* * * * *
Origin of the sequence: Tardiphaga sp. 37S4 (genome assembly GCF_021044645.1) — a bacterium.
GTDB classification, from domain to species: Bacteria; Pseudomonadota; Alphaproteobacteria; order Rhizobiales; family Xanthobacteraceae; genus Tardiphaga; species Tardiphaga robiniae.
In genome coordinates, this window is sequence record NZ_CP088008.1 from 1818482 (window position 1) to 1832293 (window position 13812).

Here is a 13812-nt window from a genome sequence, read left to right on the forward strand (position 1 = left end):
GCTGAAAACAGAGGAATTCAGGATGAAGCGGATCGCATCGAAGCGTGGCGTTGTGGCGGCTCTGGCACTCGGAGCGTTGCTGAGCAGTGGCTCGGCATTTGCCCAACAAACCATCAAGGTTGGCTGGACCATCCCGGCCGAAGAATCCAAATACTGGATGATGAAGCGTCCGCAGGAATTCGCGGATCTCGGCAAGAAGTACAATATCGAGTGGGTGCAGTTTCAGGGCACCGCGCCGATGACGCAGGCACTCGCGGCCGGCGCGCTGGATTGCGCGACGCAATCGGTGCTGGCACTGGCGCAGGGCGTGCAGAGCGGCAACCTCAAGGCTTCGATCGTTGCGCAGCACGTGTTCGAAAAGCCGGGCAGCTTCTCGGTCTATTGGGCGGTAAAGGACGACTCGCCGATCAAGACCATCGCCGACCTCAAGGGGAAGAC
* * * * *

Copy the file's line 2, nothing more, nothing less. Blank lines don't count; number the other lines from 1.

GTDB classification, from domain to species: Bacteria; Pseudomonadota; Alphaproteobacteria; order Rhizobiales; family Xanthobacteraceae; genus Tardiphaga; species Tardiphaga robiniae.